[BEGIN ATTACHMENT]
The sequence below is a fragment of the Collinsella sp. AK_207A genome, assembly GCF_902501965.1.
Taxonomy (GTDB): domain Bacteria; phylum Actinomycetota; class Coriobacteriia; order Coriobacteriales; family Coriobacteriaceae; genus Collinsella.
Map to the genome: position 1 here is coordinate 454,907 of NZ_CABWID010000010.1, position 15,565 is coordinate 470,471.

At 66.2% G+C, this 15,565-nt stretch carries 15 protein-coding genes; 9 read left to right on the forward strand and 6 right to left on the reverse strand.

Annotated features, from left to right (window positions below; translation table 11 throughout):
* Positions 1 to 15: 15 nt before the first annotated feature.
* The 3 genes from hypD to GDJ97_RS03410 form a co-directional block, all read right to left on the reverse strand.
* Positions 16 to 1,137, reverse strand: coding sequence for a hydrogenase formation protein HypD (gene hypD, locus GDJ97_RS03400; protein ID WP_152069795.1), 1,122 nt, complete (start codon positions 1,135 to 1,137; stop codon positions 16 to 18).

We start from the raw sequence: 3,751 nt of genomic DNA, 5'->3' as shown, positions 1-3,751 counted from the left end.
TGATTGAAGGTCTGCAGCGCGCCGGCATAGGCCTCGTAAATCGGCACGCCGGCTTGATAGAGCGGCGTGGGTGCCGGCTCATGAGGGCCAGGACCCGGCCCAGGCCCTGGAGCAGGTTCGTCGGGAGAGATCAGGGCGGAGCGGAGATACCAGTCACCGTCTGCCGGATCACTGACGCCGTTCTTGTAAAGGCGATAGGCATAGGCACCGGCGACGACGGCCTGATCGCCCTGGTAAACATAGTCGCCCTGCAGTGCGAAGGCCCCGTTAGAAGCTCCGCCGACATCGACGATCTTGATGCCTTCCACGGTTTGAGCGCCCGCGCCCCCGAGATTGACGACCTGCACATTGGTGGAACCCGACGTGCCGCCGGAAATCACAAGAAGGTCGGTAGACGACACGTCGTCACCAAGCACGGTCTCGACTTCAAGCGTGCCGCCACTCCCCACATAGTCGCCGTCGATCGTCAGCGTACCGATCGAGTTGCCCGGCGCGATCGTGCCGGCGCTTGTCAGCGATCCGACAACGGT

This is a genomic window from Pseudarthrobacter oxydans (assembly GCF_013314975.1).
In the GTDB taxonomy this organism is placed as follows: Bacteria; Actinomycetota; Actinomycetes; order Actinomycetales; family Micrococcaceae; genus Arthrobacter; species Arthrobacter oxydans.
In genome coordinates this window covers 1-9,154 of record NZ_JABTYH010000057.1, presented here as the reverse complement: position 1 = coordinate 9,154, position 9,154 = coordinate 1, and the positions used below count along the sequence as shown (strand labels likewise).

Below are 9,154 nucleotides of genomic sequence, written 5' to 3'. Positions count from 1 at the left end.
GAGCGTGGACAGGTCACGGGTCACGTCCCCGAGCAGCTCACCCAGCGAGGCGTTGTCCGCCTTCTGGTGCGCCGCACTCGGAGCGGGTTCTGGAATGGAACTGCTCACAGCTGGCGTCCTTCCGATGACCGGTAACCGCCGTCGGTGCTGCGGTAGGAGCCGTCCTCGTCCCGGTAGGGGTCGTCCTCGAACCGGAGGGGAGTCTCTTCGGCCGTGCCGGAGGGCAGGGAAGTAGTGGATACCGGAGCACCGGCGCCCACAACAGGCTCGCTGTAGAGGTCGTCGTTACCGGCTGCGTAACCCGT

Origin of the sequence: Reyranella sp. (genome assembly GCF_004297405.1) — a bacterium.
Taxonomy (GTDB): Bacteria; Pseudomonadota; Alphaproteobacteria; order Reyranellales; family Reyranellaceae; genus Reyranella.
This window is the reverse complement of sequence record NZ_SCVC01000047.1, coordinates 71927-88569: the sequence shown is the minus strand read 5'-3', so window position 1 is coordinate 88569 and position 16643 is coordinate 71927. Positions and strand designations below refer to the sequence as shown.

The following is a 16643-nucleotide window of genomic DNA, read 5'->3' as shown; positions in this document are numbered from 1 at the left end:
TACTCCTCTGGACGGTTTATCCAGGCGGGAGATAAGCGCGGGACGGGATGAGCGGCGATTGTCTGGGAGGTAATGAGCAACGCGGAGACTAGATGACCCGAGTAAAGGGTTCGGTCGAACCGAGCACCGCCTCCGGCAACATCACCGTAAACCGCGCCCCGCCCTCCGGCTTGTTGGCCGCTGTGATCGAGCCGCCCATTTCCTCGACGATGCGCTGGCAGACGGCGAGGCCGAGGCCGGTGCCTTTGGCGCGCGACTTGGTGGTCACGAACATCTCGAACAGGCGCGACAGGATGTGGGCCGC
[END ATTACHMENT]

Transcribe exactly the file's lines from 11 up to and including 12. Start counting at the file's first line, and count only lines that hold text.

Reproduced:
This is a genomic window from Pseudarthrobacter oxydans (assembly GCF_013314975.1).
In the GTDB taxonomy this organism is placed as follows: Bacteria; Actinomycetota; Actinomycetes; order Actinomycetales; family Micrococcaceae; genus Arthrobacter; species Arthrobacter oxydans.